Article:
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Harmony In Blue and Gold

By Eric Ewazen

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Chamber Flute Quartet
Composed by Eric Ewazen. Folder. Contemporary. Set of Score and Parts. With Standard notation. Composed 2008. 36+12+12+12+12 pages. Duration 21 minutes. Theodore Presser Company #114-41472. Published by Theodore Presser Company (PR.114414720).

Item Number: PR.114414720

ISBN 9781598064254. 9x12 inches.

Ewazen's monumental flute quartet was composed for Femme Flutale and premiered at the 2008 Mid-Atlantic Flute Fair. Its four movements were inspired by James McNeill Whistler's Peacock Room at the Smithsonian Institution's Freer Gallery - a room full of paintings featuring peacocks, and interior design showcasing blue and white porcelain, an integrated room that Whistler called Harmony in Blue and Gold. Ewazen's ornate textures and impressionist moods express this unique environment through his musical world of sounds and lines. Duration: 21'.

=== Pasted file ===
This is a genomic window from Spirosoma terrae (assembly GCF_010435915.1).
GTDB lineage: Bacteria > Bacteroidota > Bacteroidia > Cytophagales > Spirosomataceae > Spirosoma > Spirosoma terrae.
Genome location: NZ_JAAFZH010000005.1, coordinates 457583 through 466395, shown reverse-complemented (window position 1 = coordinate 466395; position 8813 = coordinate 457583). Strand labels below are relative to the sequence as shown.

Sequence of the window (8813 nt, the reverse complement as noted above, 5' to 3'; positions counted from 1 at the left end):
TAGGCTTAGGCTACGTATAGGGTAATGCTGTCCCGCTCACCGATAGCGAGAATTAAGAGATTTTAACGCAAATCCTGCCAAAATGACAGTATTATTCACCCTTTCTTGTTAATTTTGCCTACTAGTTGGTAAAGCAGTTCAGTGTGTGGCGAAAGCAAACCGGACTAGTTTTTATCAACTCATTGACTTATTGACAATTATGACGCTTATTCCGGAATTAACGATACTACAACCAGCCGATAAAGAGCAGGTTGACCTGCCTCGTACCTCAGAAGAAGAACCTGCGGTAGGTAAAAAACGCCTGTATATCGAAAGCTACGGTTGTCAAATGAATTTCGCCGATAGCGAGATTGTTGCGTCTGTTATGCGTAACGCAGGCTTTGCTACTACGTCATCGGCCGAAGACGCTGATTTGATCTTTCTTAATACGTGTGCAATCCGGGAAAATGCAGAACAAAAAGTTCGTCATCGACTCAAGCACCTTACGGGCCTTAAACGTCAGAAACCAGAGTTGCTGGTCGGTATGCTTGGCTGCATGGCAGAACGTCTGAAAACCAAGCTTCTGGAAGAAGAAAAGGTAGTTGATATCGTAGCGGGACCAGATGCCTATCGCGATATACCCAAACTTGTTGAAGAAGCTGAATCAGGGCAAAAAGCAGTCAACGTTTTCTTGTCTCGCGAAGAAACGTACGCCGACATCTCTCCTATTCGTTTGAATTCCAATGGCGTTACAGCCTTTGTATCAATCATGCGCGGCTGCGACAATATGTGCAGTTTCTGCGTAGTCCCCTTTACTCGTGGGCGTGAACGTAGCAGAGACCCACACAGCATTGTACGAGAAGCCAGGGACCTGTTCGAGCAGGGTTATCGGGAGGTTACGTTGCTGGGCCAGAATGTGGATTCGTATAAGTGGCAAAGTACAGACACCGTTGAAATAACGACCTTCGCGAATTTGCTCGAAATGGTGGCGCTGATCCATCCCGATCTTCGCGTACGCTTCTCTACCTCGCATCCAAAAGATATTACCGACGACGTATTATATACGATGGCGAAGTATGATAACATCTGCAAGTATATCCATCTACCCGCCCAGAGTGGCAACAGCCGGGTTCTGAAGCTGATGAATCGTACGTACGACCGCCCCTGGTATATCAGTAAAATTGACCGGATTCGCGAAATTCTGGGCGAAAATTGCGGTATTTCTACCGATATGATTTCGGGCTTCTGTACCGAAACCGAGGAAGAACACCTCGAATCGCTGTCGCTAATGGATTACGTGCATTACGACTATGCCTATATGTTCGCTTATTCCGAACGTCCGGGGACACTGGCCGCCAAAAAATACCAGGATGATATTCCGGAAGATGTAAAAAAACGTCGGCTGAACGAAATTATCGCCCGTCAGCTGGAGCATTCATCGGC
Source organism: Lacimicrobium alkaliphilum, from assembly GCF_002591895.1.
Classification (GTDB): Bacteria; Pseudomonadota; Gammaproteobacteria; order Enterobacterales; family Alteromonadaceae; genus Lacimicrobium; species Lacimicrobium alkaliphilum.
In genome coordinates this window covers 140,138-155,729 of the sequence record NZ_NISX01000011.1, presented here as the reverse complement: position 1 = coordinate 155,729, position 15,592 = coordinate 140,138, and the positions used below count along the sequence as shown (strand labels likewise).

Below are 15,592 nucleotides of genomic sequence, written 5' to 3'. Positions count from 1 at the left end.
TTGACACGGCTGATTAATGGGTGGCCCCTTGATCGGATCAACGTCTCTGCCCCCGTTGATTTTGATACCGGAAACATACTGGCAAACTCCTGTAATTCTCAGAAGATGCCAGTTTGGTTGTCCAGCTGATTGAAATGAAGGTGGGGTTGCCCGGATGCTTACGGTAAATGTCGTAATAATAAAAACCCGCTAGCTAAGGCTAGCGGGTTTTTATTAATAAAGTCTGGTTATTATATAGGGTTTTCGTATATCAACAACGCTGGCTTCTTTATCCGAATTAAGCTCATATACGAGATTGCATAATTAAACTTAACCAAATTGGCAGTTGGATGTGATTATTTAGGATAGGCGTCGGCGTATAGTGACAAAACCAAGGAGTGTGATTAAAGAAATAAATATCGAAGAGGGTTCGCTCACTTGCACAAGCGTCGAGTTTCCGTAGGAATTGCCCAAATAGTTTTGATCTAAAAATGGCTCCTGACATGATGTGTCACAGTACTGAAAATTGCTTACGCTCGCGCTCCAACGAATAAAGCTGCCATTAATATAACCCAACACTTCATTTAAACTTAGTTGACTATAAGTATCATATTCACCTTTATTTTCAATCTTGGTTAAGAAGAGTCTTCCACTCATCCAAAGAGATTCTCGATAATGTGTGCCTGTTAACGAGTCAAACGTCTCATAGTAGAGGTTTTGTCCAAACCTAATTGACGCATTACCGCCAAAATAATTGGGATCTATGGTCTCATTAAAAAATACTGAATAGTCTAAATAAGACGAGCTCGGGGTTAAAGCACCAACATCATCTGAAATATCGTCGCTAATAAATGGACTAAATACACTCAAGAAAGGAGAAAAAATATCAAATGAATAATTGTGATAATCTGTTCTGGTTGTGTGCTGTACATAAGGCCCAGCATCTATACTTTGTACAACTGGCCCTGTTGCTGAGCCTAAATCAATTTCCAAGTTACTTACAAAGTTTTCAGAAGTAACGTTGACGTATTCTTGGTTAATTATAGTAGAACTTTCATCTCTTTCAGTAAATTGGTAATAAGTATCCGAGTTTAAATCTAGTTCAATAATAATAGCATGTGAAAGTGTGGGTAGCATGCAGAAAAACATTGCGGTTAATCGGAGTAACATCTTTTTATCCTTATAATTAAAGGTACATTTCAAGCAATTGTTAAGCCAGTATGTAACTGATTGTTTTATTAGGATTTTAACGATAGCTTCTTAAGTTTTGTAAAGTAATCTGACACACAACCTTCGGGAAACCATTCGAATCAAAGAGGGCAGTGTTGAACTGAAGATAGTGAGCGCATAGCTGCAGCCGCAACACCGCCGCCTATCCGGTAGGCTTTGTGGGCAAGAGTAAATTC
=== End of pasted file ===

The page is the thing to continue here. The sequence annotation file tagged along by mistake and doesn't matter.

PROGRAM NOTES Harmony in Blue and Gold was commissioned and premiered by my friends in Femme Flutale (Laura Benning, Joan da Silva Heit, Nancy Mulholland, and Jill Thomassen), an extraordinary flute quartet based in the Washington DC area. I wanted to write a piece showcasing both their beautiful sound and their amazing virtuosity. Located on the Mall in Washington DC, and a part of the Smithsonian Institution, is the extraordinary Freer Gallery of Art, specializing in Egyptian, Asian, and American Art. Located within is a masterpiece created by James McNeill Whistler -- a completely reinstalled room from an English home, full of Victorian splendor, designed to feature original paintings by Whistler as well as the porcelain collection of the gentleman who commissioned this room for his London mansion, Frederick R. Leyland. Whistler titled his design of the room Harmony in Blue and Gold, but it is more commonly known as the Peacock Room, with its depictions of these spectacular birds in various paintings throughout the room. Before it was completed, Leyland and Whistler became embroiled in a dispute over the design of the room, over Whistler's pandering to the press about the room he was creating, and over the fee that Whistler was to be paid. Slyly, Whistler created one final painting of fighting peacocks, one majestic and dapper, with a silver crest feather, representing Whistler and his own lock of white hair he wore curled above his forehead, and the other peacock, ruffled and angry with coins scattered at its feet and silver feathers around its throat, representing Leland and the ruffled shirts he often wore. To underscore the meaning, Whistler titled this painting Art and Money; or, the Story of the Room! My flute quartet Harmony in Blue and Gold represents this entire room. The first movement, La Princesse du Pays de la Porcelaine, or Princess from the Land of Porcelain, is a painting of an elegant, beautiful Chinese princess in traditional garb. The music reflects her calm demeanor and the Asian-influenced art of the Impressionist composers and Impressionist painters who were so inspired by the arts of the East. She reigns over this spectacular room with quiet dignity, and the music is both gentle and grand. The second movement, Counterpoint of Color, represents the excitement one feels viewing this room, with its vivid palette of colors of blue and gold, its intricate complexity of the paintings offsetting the elaborate shelves containing detailed white and blue porcelain, and its spectacular gold-coffered ceiling and embossed leather walls. The music spins and dances as one's eyes take in this sumptuous, colorful room. The third movement, The Artisans, reflects the careful craft necessary in creating a beautiful work of art - the music serious but loving, gentle and careful, yet also full of joy at the sheer act of creation, and the joy of producing an enduring and noble work of art. The final movement, Fighting Peacocks, depicts the allegorical painting Whistler painted detailing his very real feud with the owner of the room. The music is full of dissonance and loud and noisy bird calls, the fighting quite intense with rapid, spinning gestures. Even though Leyland was furious at Whistler, he obviously also appreciated the spectacular nature of the room Whistler created, not changing a single element of Whistler's design - even leaving the Fighting Peacocks displayed on the wall. Whistler also knew he had created an enduring work of art, and could take great satisfaction in that. Sure enough, the room endures, saved intact, and inspiring viewers to appreciate the beauty and wildness of the room, as well as inspiring composers to write works about that very room. Yes, Whistler's art endures! - Eric Ewazen May 2012.

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